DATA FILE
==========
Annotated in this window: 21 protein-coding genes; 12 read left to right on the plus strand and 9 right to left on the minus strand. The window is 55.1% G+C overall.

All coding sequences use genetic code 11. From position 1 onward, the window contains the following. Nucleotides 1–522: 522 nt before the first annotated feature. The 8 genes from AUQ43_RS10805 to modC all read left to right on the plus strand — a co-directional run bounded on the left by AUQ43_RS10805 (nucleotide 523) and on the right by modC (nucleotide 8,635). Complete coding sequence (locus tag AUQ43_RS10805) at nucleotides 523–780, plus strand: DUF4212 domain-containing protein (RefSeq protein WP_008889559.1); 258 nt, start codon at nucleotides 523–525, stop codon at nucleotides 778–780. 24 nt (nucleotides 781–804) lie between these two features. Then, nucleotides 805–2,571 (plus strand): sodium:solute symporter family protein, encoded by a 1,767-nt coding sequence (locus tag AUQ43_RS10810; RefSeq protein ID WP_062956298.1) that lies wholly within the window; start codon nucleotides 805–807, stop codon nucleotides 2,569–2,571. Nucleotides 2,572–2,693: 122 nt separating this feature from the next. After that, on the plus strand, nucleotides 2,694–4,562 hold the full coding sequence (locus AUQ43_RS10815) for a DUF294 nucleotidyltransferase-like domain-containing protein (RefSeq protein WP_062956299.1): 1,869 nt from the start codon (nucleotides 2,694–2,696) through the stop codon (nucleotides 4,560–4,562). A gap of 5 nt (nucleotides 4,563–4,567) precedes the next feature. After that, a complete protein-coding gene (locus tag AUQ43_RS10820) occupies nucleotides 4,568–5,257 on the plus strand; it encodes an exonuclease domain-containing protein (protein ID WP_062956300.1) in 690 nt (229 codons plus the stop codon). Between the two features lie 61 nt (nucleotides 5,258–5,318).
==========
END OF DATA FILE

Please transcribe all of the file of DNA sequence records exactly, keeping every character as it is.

Annotated in this window: 21 protein-coding genes; 12 read left to right on the plus strand and 9 right to left on the minus strand. The window is 55.1% G+C overall.

All coding sequences use genetic code 11. From position 1 onward, the window contains the following. Nucleotides 1–522: 522 nt before the first annotated feature. The 8 genes from AUQ43_RS10805 to modC all read left to right on the plus strand — a co-directional run bounded on the left by AUQ43_RS10805 (nucleotide 523) and on the right by modC (nucleotide 8,635). Complete coding sequence (locus tag AUQ43_RS10805) at nucleotides 523–780, plus strand: DUF4212 domain-containing protein (RefSeq protein WP_008889559.1); 258 nt, start codon at nucleotides 523–525, stop codon at nucleotides 778–780. 24 nt (nucleotides 781–804) lie between these two features. Then, nucleotides 805–2,571 (plus strand): sodium:solute symporter family protein, encoded by a 1,767-nt coding sequence (locus tag AUQ43_RS10810; RefSeq protein ID WP_062956298.1) that lies wholly within the window; start codon nucleotides 805–807, stop codon nucleotides 2,569–2,571. Nucleotides 2,572–2,693: 122 nt separating this feature from the next. After that, on the plus strand, nucleotides 2,694–4,562 hold the full coding sequence (locus AUQ43_RS10815) for a DUF294 nucleotidyltransferase-like domain-containing protein (RefSeq protein WP_062956299.1): 1,869 nt from the start codon (nucleotides 2,694–2,696) through the stop codon (nucleotides 4,560–4,562). A gap of 5 nt (nucleotides 4,563–4,567) precedes the next feature. After that, a complete protein-coding gene (locus tag AUQ43_RS10820) occupies nucleotides 4,568–5,257 on the plus strand; it encodes an exonuclease domain-containing protein (protein ID WP_062956300.1) in 690 nt (229 codons plus the stop codon). Between the two features lie 61 nt (nucleotides 5,258–5,318).